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The US House of Representatives voted on Friday to rescind the archaic 1970s ban on the export of US crude (which anyway doesn’t cover exports to Canada and Mexico, exports from Alaska and exports of condensate). However, passage of a similar bill in the Senate is considered to be far more difficult and the White House has signalled it does not support the proposal. Accordingly a new law remains a long way away – post next year’s Presidential election at the earliest.
To insiders, this issue is one of tribal loyalties and outsized claims. To outsiders, it is a relatively small-scale move towards a more efficient commodity market (albeit welcome as such).
The US is a large net importer of crude and allowing it to export its own crude production does not change that one whit. What lifting the ban should do is narrow the spread between Brent and WTI, giving US producers a slightly stronger price for light sweet crude.
Claims, on the one hand that it will give the US greater geo-political leverage over net exporters such as Russia, or on the other hand that it will somehow increase carbon emissions, are fanciful.
This blog suspects that the issue will join the fiercely contested, but arguably immaterial, Keystone XL pipeline development, as another interminable source of dispute in Washington – that in future will be looked back upon with as much puzzlement as Medieval arguments about how many angels can dance on a pin.
On Friday crude prices closed nearly 10% up for the week (although fairly flat on the day). Brent was down slightly at US$52.65 and WTI up a smidgen at US$49.63.
The BHI rig report released on Friday was again positive, with a reduction of 14 rigs (9 of which were oil focused). Following last week, again much of the reduction was in the Permian – perhaps suggesting that the Eagle Ford and Bakken are down to the best rigs in the best locations.
Whether there will be a lagged response of bringing rigs back on in response to the recent lift in oil prices remains to be seen. This blog considers that is less likely than the injection of bullish sentiment that occurred earlier in the year following an earlier price up-turn. Once-bitten, twice-shy – and balance sheets are under more pressure now from debt and equity markets.
Henry Hub went up a tick on Friday to US$2.50 and overall had an OK week, with a 2% rise – albeit from a very low base.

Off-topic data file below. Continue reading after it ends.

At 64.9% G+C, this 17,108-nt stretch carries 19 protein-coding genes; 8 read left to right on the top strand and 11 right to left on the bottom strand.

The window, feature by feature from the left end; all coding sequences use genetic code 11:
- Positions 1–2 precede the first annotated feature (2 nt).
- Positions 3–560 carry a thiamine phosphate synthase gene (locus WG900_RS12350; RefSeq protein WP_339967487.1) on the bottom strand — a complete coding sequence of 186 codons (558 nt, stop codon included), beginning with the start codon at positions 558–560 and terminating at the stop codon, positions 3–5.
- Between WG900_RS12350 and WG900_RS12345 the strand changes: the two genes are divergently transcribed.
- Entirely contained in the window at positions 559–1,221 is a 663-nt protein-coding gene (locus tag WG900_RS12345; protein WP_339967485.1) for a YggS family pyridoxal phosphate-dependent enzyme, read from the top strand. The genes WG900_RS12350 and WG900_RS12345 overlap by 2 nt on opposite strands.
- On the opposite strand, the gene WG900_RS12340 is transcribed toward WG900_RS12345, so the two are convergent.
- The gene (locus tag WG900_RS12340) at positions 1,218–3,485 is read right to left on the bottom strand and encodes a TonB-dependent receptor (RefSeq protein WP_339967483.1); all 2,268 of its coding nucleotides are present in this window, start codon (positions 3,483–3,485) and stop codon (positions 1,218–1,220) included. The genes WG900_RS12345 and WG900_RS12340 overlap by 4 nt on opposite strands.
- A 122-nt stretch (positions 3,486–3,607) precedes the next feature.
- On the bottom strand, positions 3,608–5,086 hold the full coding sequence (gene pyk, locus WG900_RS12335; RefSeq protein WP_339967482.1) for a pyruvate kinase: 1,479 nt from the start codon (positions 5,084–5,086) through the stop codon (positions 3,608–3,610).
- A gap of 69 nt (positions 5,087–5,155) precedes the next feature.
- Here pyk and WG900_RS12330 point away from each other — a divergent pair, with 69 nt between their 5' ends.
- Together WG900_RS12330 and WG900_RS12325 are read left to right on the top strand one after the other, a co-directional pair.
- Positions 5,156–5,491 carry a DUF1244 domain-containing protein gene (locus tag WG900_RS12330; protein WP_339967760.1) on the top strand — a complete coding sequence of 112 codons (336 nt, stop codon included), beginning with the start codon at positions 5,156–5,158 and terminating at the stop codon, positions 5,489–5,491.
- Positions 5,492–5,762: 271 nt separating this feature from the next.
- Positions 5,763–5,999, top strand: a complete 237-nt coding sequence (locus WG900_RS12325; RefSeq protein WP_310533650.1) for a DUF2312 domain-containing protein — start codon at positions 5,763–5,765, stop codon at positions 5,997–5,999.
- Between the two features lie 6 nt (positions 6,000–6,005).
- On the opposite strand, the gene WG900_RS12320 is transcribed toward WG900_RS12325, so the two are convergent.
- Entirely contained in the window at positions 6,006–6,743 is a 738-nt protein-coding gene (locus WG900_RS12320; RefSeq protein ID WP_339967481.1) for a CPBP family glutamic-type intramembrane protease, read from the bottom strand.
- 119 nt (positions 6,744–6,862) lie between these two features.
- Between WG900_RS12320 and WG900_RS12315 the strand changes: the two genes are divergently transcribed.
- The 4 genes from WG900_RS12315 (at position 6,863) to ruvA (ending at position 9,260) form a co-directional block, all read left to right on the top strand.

Over the weekend The Australian Financial Review (AFR) picked up on a Bloomberg story about the current woes facing the LNG supply market. As this blog has noted constantly, that market is currently very long.
The extent of this length was captured in this news story very effectively through the statistic that only one in twenty of the world’s currently mooted LNG projects is actually required to meet market demand by 2025 (according to respected energy consultancy IHS).
To be one of those five, a project is going to have to very competitive. Given the usual competitive advantage that brownfield developments have, greenfield projects, particularly in higher sovereign risk locations, look like they will be pushed out for potentially decades.
Woodside Petroleum’s (WPL’s) CEO, Peter Coleman, was said last week to support the views of some analysts that his company’s greenfield Browse FLNG project had a “50%” chance of reaching FID next year. In the view of this blog, that number is more like “5%”.
Given the brownfield advantages that Oil Search’s (OSH’s) PNG LNG project has, WPL may be incentivise to in due course come back to its take-over proposal for OSH.
Company news – WPL and OSH
The AFR published a story in recent days about a loan from UBS to the Government of PNG which was used to buy a ~10% stake in OSH. The nature of the story was such that AFR had clearly been leaked key confidential details about this loan.
In the current circumstances of a rebuffed take-over proposal, one has to ask the question “cui bono?” over the making of this leak. That is not clear, and in addition to the interests of the principals (WPL, OSH and the Government), various agents on both sides are also likely to have their own interests.
The leak could be a cock-up – but the timing seems to weigh against that. The takeover battle to date has been one where leaks to the markets and the media have already played critical roles.
Company news – Santos (STO)
The AFR continues its recent job of being the forum for potentially price sensitive disclosures by companies, albeit generally off the record. Today it was reported that STO has been testing market appetite for a A$1.5B equity raise and that the sale of its Asian assets had been pulled.
The West Australian newspaper has also got into the act, publishing a story about negotiations by STO with private equity group Quadrant Energy about the latter buying STO’s WA assets.
STO’s optimal position would be to sync news about a sale with an equity raise. However, pesky buyers may not be cooperating with STO’s preferred timelines, and the equity raise may have to happen first.
It is mid-October and there are not only a mere handful of shopping days left to Christmas, but also in Australia at this time of year we can see the upcoming business “valley of death” period from early December to the start of February. The equity raise would likely want to be in the bank before that.
Quote of the day
The Economist recently sourced the following pithy quote from the manager of a caravan park in the Eagle Ford shale, which summarises the current economics of fracking tight oil plays as effectively as anything issued from corporate board-rooms:
“The juice is no longer worth the squeeze.”